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After its defeat, Kemal Ataturk turned his country into a modern secular state by means of a far-reaching cultural revolution. Ataturk made no attempt to undermine the importance of the Islamic heritage, but left Turks free to practise Islam as a personal option.

In a very short time he effectively privatised Islam, in much the same way as Christian allegiance has become slowly privatised in the West. Jewish responses. The effect of the Enlightenment on Judaism has been quite different. Initially it was a great boon, bringing a release from the severe restrictions Jews had long lived under within Christendom. They were now free to leave the ghettos and register as normal citizens of whichever country they lived in.

Moses Mendelssohn, grandfather of the celebrated composer, not only strongly encouraged his fellow-Jews to follow his lead but he embraced many of the Enlightenment values. But this led to a new crisis in Jewry. The new freedoms and atmosphere of cultural change entered so much into German Judaism that many converted to Christianity, including, for example, the father of Karl Marx.

Others changed their day of worship from the Sabbath to Sunday to be more in keeping with their Christian fellow citizens. A widely publicised conflict broke out in one of the synagogues between a conservative elderly rabbi and a radical young rabbi who was all for change. Surprisingly, the council of rabbis sided with the young rabbi on the grounds that it was not true to the spirit of Judaism to be opposed to all change.

In the long run Judaism found it easier to come to terms with the changes of the Second Axial Period than did Christians or Muslims, partly because each synagogue is democratically ruled and is relatively independent. This has meant that Jews have been free to make a wide variety of responses to the modern secular world. Many have assimilated to the secular world and largely lost their Jewish identity. The synagogue-going Jews are divided into orthodox, conservative, liberal or reform, and reconstructionist. It is largely because the traditional anti-semitism did not disappear as a result of the enlightenment, as it was expected to, but rather intensified in Russia and Poland that the Zionist movement was formed in This has been secular and nationalist, rather than religious. The Nazi Holocaust served to spread Zionism among nearly all Jews, with the result that since the modern State of Israel was founded in , its strongest supporters are now often referred to as Jewish fundamentalists. Religious fundamentalists see themselves as the champions and faithful guardians of the ancient truths and moral commandments which constitute the essence of their particular faith. In other words, they claim to be the true exponents of the religious tradition they represent. They often speak of themselves as Torah-true Jews, born-again Christians or true Muslims.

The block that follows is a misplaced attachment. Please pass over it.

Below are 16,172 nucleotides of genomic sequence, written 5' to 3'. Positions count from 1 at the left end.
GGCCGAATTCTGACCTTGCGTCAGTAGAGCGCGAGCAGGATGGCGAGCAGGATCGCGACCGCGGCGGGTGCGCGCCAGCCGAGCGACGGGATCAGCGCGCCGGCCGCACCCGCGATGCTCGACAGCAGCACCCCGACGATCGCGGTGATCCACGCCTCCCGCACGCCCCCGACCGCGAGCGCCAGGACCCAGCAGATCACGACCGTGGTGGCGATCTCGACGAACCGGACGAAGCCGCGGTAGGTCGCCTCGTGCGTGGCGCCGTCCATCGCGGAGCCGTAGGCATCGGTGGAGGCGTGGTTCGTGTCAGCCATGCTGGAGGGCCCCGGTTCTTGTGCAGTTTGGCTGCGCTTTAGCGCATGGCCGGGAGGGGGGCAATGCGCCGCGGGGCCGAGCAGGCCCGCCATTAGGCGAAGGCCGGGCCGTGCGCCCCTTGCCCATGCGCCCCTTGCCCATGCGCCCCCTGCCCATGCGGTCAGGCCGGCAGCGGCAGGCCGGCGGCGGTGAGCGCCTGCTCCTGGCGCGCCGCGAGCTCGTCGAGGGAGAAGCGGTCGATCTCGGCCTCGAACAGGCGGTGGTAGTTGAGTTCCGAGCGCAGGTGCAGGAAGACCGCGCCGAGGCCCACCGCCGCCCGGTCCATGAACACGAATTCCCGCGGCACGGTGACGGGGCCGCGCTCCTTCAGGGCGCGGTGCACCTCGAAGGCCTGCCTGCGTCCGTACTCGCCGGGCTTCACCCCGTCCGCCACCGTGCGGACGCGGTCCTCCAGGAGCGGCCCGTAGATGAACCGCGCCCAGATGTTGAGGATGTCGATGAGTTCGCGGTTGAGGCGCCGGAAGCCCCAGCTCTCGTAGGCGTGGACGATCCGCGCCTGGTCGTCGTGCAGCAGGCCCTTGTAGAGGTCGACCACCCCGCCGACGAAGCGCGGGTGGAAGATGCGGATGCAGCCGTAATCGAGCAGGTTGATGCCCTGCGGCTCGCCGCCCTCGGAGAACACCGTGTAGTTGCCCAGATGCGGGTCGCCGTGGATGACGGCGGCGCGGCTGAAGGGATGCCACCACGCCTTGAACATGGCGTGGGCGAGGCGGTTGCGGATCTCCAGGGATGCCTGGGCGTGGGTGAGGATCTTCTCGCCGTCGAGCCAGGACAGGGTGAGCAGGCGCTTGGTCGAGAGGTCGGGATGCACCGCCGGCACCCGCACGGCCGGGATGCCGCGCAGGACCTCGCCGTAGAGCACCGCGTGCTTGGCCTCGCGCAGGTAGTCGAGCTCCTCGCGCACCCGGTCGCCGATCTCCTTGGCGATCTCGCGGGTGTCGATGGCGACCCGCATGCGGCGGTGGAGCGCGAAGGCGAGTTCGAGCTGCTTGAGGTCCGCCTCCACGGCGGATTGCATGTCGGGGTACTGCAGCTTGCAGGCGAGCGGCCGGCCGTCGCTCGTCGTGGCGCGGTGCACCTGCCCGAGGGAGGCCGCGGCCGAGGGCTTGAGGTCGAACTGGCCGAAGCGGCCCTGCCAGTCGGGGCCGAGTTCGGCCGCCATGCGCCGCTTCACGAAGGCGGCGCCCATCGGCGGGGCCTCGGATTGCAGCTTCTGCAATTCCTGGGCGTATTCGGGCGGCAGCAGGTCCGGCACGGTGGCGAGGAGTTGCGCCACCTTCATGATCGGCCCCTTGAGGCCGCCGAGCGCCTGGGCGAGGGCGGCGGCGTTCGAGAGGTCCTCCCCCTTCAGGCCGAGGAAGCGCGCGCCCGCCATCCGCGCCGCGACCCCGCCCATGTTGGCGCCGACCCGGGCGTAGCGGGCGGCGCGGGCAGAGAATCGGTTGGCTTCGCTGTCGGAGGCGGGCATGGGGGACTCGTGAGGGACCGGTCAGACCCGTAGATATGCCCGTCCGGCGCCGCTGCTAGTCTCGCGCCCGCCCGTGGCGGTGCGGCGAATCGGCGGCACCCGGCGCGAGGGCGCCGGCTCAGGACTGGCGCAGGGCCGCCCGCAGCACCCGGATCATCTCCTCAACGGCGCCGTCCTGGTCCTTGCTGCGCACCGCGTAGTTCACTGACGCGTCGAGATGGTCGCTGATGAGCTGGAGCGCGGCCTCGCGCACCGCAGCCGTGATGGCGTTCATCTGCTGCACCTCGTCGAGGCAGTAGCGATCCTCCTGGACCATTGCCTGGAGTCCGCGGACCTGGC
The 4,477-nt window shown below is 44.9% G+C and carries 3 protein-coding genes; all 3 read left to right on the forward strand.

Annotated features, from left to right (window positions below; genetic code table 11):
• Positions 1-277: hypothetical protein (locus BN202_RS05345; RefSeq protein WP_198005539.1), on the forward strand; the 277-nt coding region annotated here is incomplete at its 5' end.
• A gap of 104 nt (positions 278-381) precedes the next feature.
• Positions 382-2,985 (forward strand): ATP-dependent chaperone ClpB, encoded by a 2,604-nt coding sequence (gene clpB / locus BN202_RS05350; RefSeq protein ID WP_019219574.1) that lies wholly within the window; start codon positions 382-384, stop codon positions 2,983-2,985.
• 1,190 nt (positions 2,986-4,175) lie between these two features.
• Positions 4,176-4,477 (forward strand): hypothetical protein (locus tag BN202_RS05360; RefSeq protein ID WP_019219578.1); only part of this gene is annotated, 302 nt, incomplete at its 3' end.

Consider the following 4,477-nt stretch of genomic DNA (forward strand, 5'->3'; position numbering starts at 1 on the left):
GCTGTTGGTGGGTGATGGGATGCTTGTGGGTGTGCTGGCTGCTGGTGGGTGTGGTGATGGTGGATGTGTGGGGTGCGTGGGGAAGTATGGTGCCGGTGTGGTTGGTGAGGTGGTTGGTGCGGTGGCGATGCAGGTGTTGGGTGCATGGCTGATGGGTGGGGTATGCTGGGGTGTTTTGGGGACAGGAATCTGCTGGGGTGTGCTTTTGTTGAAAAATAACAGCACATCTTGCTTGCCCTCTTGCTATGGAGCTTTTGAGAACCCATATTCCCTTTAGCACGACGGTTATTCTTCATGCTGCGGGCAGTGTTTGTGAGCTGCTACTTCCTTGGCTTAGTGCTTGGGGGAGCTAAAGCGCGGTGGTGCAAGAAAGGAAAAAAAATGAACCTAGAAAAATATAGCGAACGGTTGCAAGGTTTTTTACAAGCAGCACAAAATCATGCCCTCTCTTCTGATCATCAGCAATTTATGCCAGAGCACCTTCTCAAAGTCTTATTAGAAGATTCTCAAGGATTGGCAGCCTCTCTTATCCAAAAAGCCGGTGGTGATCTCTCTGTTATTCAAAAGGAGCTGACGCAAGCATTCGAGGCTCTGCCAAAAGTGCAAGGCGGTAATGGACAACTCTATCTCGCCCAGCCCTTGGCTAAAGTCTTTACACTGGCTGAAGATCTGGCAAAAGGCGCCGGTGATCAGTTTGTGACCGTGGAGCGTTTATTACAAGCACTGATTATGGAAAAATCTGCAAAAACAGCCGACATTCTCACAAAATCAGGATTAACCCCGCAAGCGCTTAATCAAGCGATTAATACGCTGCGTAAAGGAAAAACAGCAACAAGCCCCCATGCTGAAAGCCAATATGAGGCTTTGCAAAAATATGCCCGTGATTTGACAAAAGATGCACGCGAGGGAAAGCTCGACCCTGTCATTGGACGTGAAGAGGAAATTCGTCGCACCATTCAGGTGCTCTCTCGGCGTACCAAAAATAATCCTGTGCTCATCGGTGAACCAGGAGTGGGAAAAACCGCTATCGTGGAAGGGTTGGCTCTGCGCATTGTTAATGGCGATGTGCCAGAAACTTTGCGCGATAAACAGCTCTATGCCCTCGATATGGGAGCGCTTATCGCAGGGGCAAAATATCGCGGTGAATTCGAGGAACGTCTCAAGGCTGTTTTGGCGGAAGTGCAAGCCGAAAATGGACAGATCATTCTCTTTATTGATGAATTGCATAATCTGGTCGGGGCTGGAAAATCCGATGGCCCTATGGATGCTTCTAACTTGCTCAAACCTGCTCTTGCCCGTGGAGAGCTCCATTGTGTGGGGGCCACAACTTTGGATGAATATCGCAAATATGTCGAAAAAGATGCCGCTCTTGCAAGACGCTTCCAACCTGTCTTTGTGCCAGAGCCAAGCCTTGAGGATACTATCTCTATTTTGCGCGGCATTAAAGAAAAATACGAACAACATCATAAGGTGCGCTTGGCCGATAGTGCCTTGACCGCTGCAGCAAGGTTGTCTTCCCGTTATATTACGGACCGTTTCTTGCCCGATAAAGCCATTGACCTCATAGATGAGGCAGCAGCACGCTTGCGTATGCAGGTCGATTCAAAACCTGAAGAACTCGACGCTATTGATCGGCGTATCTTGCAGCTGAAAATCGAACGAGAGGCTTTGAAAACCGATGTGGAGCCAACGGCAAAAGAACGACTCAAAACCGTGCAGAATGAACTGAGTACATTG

I wish to show that fundamentalism, while appealing to the past, is actually a new and modern religious phenomenon, and one that does not faithfully represent the faith in the way it claims to. It is new because it is a reaction to the advent of the modern secular world, and this is something which none of the great religious traditions has had to encounter before. That is why the term "fundamentalism", as we have seen, is less than 90 years old. Far from being the loyal defence of Judaism, Christianity or Islam, fundamentalism is a religious aberration.

For the fundamentalist Christian, God has been replaced by the Bible. Their respective Holy Scripture has become their object of their faith — their God. This was not so in the pre-modern world. This may be illustrated by a remark made by a perceptive Muslim to Wilfred Cantwell Smith, an authoritative western scholar of Islam: "Muslims no longer believe in Allah in the way our forebears did. Today Muslims believe in Islam". This subtle but important difference is reflected in the fact that Muslim fundamentalists are rightly referred to today as "Islamists" rather than "Muslims".